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Virginians Will Have More Healthcare Choices Next Year

AP Photo / Andrew Harnik

Despite fears that Virginia’s health insurance marketplace is imploding, people who are insured through the Affordable Care Act in Virginia will actually have more choices next year.

Two insurers will be pulling out of Virginia’s health-insurance marketplace next year. But according to filings with state regulators, the insurers who stick around are planning to expand the reach of their services. Jill Hanken is director of the Center for Healthy Communities at the Virginia Poverty Law Center.

“Every locality will have at least two insurance companies serving that area, and each of those companies will have a whole variety of plans available to consumers.”

The deadline for locking in final rates is next week. But if President Trump follows through on his threats to stop making the federal subsidies to help pay health insurance for low-income people, regulators are likely to be flexible. Sabrina Corlette at Georgetown University says no regulator wants to see insurance companies at risk of going out of business.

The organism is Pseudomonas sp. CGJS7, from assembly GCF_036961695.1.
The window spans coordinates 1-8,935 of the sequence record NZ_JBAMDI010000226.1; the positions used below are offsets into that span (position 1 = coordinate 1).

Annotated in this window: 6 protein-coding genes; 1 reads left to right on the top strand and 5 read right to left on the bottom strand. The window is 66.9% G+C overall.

“I think they’ll pull ever lever they can to make sure that if an insurer is willing to stay in the market that their premiums cover their costs, even if that means making late changes to the premium rates past the official deadline.”

Things get trickier after November 1, when open enrollment starts for the insurance plans. Once customers enroll in plans, changing the premiums will be much more difficult.

This report, provided by Virginia Public Radio, was made possible with support from the Virginia Education Association

Michael Pope is an author and journalist who lives in Old Town Alexandria.
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